Brainstorming a Topic

Use the following list as a springboard as you develop your own connections. You can browse the questions below without a specific structure in mind and see what results from that free-association process. On the other hand, some people prefer to have more guidance as they brainstorm, and for those people we have ordered and grouped the questions into a logical structure.

Each subtopic begins with a series of questions and then an explanation of their potential relevance to the big picture.


Come up with unique combinations of your skills and characteristics, and consider how these have applied in past experiences or will apply to your future-both in college and afterward. Do not simply name skills for which you know the schools are looking, because that will detract from the unique portrait you are trying to paint. This exercise will help you to see yourself from different perspectives and recognize all that you have to offer.


Although these questions may seem routine, your answers can give admissions officers more information than meets the eye. They can learn something about your life at home: whether both your parents work; if you grew up in a "blue collar" or a "white collar" environment; or if your parents (or brothers and sisters) are alumni of the school.

You need to think about how your family has helped to shape you into the person you are today. Thinking about your parents and their character traits can help you identify some of your values and where they came from. You might realize, for example, that your interest in social work originates from your mother's concern for the welfare of others. Do not worry if your experiences do not seem earthshaking. Often, everyday living can be most influential—and most interesting—to an admissions officer.


Do not feel obligated to bring up every activity you have ever done, especially if it has been sufficiently covered elsewhere in the application. Remember that depth is more important than breadth. Admissions officers want to gain insight into what you care most about, and to see how you have devoted yourself.

As you think about why you joined an activity and chose to continue with it, look for trends or similarities. Sometimes there are links between different types of activities. For example, you may have joined the band and the soccer team because you like to contribute to a group effort. One way to determine your priorities is to imagine that you have time for only two or three activities. The ones that you would want to continue doing under these circumstances are probably the most significant to you. In analyzing which activities are the most valuable to you and why, you may come up with an interesting idea for an essay.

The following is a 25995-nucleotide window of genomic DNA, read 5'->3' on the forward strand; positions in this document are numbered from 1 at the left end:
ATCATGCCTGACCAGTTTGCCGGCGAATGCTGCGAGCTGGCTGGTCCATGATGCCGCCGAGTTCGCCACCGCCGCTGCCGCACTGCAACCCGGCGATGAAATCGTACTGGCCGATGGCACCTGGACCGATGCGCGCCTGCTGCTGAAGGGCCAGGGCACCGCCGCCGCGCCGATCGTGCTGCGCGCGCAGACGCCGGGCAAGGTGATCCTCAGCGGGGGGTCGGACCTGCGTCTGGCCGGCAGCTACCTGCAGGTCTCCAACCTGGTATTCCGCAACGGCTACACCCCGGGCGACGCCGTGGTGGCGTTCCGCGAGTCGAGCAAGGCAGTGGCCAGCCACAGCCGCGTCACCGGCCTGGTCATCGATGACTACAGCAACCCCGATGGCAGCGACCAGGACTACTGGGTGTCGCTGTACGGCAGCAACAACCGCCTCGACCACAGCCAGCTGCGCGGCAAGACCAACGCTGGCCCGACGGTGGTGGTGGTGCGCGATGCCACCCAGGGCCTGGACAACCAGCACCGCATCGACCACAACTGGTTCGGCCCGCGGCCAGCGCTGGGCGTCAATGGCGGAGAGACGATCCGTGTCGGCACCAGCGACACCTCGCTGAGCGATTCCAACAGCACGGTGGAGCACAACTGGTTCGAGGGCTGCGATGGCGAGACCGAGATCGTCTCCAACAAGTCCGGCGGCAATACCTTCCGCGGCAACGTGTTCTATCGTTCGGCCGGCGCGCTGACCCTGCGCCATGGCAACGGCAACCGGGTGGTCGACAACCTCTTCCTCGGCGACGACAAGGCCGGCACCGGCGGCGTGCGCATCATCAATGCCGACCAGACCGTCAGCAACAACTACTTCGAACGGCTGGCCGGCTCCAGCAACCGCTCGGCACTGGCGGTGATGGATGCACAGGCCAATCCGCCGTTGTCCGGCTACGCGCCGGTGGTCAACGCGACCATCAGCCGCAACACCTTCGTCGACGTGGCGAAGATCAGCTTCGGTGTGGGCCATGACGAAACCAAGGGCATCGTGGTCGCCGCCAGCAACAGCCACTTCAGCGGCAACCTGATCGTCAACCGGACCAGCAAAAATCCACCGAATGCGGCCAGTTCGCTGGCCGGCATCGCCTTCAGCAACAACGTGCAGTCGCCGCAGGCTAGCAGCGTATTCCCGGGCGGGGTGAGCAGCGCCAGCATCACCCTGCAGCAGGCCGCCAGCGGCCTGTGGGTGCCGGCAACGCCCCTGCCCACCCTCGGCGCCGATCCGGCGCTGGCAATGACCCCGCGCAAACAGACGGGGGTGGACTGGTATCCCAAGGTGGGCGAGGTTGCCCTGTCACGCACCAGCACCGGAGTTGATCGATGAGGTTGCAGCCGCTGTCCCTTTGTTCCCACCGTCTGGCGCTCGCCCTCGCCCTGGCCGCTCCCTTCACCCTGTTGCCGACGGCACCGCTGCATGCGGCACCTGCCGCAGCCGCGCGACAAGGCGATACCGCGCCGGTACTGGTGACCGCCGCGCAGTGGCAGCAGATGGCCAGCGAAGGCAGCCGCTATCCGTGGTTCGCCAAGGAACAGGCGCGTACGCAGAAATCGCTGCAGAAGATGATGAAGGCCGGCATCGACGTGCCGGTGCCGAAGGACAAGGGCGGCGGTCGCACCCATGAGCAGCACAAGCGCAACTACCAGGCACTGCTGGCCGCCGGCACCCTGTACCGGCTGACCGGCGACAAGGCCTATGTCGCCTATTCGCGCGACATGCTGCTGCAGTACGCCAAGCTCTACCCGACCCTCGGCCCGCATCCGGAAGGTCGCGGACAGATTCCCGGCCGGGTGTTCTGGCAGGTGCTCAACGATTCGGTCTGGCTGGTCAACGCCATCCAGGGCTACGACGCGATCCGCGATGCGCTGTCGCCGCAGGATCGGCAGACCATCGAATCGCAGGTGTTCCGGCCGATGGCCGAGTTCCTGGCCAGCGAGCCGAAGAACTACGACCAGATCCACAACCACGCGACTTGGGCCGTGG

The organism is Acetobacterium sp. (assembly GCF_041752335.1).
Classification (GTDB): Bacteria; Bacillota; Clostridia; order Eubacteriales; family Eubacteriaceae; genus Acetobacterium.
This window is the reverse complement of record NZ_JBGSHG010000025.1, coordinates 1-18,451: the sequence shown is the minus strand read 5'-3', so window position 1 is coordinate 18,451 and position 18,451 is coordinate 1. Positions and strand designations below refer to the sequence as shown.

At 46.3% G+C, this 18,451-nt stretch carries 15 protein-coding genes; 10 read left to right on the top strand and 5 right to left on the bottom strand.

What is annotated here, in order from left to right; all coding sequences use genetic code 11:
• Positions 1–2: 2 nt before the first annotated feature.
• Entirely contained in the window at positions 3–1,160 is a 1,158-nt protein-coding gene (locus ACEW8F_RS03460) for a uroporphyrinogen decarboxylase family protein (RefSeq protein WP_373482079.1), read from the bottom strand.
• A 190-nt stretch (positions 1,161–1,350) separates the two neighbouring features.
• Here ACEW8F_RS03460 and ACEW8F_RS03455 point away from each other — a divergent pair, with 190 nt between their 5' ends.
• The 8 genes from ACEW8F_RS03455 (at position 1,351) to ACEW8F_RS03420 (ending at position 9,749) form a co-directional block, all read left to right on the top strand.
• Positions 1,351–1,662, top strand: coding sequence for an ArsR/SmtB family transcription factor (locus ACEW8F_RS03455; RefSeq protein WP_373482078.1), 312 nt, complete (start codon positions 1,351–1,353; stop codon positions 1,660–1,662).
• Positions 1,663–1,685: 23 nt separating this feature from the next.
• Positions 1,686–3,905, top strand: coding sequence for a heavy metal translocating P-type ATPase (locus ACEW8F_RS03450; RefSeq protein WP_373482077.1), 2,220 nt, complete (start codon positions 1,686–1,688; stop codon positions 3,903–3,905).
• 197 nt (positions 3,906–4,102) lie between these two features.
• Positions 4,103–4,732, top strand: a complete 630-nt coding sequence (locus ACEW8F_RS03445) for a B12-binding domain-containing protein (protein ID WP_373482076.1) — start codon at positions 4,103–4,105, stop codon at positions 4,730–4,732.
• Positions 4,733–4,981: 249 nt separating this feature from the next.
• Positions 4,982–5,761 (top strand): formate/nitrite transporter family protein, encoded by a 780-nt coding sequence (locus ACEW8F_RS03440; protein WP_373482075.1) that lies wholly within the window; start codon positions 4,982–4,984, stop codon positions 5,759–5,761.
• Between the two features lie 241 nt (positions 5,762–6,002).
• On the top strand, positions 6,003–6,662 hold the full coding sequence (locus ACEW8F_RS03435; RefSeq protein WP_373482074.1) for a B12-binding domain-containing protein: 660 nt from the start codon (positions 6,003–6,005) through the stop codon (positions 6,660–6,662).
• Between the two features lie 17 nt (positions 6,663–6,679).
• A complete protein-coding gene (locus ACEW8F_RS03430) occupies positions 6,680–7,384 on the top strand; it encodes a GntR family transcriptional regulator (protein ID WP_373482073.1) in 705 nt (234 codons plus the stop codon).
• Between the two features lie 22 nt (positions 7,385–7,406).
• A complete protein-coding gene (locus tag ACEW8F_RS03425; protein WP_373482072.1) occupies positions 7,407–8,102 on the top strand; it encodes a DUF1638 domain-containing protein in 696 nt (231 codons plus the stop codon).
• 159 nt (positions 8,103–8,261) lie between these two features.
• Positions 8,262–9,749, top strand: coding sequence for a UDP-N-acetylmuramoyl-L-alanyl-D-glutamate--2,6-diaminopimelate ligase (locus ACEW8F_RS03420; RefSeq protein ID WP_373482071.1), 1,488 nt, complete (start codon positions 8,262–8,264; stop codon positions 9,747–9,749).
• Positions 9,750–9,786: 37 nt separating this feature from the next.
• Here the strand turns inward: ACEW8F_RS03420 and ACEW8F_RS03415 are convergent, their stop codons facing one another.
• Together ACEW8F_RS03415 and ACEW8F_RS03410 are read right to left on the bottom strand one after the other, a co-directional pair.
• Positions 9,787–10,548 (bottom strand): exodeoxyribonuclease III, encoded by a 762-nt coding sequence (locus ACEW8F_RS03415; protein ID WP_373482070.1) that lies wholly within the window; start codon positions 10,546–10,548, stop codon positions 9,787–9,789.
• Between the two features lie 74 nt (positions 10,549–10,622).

The important point here is that you develop insight into your accomplishments beyond their face value. Your essay should not merely list your most significant successes, nor is it enough to say that you are proud of them. You need to dig deeper to discover what these accomplishments mean to you, what they say about you, and how you learned from them. Also, reflect closely on your path to achievement rather than the result itself.


The questions concerning your academic experiences, special programs, and extracurricular or work activities may have triggered some thoughts about your future. While colleges are interested in your academic and career plans, they do not expect you to know exactly what you want to do or stick with this course of action forever. If you cannot put down a specific interest, you can narrow the field down to a few. In this way, you can show the admissions committee that you have a sense of where you are going without committing yourself to a particular destination.

When you respond to questions about your career or major on your application, be sure your answers are compatible with your abilities. Do not, for example, say that you want to write the great American novel if your grades in English are mediocre or poor.

Next: Topic Selection